Furthermore, we wish to discuss the validity of the new 19-value segmentation of basic human values, which was recently introduced by Schwartz et al. [34]. This new segmentation has two new values (Humility, Face) and six values are now more differentiated (Universalism, Benevolence, Conformity, Security, Power, and Self-direction) compared to the old model [31]. Vecchione et al. [42] have already shown that, at least for the security value, the segmentation into ‘Security-personal’ and ‘Security-social’ is meaningful. In the current study, we found the strongest support for the new segmentation for the Conformity value. People who moved further away from their parents or childhood place judged the importance of complying with rules, laws, and formal obligations (i.e., reflected in the Conformity-rules value) as less important than people who stayed rather close to their parents and childhood place. However, this pattern was not found for the Conformity-interpersonal value. The moving distance was not substantially associated with avoiding behaviors that could upset or harm other people. Therefore, our results present additional support for the validity of the new 19 value segmentation.


Although values are considered to be relatively stable over time, past research has found that values do change occasionally, and that these changes are systematic and meaningful (e.g., [3]). Therefore, in the present study, we cannot infer whether a certain constellation of value-importance is the cause or the consequence of a larger distance between parents and (adult) children. It could also be that the uncovered constellation is the result of fitting into a new life situation after moving to a new place by adjusting to the new life situation (e.g., [40]). Nevertheless, we do think that value preference changes due to changing one’s residence are probably not that substantial in the present study.

The moving behavior observed almost entirely reflected migration within the same cultural area. Participants did not have to adjust their values system as much as, for example, individuals moving to a different culture with a different language, customs, traditions, or religion. Furthermore, because values are usually relatively stable over time (i.e., rather traits than states), it seems plausible that some values become more important or less important, but this change is not so strong as to result in a switch of value preferences to reluctance. Although we cannot entirely settle this issue with the current study because of the cross-sectional design, future research would profit from conducting longitudinal studies about motivations to move.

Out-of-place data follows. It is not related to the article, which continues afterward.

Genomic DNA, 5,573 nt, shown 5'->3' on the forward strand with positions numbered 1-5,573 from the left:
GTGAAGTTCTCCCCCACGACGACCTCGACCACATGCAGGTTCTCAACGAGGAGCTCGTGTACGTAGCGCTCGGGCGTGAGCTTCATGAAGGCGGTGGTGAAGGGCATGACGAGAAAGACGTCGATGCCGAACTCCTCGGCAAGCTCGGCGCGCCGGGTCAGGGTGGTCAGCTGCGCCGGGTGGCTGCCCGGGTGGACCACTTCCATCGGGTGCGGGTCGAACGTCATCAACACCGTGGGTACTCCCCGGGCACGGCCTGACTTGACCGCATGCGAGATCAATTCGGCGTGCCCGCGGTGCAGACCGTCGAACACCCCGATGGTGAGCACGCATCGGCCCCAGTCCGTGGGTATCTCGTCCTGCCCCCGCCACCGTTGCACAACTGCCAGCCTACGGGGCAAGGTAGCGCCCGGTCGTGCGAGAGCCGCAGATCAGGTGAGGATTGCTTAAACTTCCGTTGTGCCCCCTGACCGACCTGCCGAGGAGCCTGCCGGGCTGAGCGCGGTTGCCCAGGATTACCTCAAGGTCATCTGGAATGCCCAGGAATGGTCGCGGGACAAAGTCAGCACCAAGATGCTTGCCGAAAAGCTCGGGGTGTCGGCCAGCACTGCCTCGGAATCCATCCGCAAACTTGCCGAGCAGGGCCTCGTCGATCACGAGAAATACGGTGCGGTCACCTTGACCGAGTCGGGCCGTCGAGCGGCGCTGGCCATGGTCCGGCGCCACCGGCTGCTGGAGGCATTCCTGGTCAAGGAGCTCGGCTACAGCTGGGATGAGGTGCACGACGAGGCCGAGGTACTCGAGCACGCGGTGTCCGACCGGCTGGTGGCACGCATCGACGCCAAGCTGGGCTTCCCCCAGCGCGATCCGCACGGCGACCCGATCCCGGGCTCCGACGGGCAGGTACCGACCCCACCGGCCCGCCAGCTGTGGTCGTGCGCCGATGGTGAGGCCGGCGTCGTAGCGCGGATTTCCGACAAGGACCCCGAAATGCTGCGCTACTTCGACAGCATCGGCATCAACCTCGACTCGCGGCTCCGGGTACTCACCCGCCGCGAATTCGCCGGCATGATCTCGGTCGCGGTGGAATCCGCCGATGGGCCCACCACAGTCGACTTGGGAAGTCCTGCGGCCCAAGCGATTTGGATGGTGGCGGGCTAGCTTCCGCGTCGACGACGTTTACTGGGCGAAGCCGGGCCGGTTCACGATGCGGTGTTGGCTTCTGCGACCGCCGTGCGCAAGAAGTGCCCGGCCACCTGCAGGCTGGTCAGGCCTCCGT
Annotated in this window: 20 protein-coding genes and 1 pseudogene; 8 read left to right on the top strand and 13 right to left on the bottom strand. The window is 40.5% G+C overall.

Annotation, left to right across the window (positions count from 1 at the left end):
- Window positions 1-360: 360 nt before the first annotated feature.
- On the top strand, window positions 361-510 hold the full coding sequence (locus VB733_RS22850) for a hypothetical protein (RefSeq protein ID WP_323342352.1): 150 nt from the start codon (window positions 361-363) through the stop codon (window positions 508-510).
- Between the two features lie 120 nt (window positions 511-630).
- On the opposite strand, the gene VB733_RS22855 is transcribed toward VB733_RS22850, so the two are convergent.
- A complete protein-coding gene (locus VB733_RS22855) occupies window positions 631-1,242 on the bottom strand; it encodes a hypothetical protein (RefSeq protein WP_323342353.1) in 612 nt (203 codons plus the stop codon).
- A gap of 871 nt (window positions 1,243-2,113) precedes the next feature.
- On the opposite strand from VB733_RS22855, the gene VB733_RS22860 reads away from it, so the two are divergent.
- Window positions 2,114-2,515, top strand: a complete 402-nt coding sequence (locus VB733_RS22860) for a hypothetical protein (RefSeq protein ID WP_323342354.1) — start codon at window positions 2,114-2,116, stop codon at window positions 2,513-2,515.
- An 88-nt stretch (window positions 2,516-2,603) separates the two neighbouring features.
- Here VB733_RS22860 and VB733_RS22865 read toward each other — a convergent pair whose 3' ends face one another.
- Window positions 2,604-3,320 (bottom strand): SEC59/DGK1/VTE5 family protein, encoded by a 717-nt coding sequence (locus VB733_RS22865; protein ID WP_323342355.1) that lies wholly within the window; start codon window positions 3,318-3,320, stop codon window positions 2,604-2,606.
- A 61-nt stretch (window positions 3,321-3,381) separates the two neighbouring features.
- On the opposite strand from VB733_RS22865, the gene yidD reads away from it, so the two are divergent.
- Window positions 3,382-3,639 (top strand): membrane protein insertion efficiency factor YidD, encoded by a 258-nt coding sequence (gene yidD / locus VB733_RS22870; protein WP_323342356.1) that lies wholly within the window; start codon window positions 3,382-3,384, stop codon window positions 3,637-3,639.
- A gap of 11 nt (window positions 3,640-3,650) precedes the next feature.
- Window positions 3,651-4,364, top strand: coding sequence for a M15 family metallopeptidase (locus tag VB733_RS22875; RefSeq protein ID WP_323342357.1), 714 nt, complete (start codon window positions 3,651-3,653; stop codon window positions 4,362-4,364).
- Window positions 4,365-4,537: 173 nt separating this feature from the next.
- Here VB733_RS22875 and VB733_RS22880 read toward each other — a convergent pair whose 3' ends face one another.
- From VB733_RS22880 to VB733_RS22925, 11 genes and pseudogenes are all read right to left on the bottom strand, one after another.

Although the power of the study design was large enough to detect even small effect sizes reliably, one might argue that the reported pattern (see Fig. 1) in fact reflects measurement error. We tried to address this problem by introducing a third proximity measure that should have no connection with participants’ motivation to migrate. We chose the distance between participants’ place of childhood and their parents’ current place of residence (i.e., parent-childhood proximity). This distance should only reflect motivations to move of participants’ parents and not of participants themselves. Indeed, the regression model was not significant, cumulated dominance weights of all human values were low (1.4 %), and the centroid in the circular model (see Fig. 1) was almost exactly in the middle of the circle.

The present study also had a number of methodological limitations. Most importantly, the subscales of the used PVQ-R have only 3 items each. This leads to higher fluctuations in reliability estimates, which was also found in the present study. For some subscales, the reliability was unacceptably low from a methodological point of view (e.g., Humility), although in line with the original publication of the PVQ-19 [34]. Nevertheless, future research could advance the PVQ-R by including further items for each value to substantially raise reliability or at least revise the items of the Humility subscale.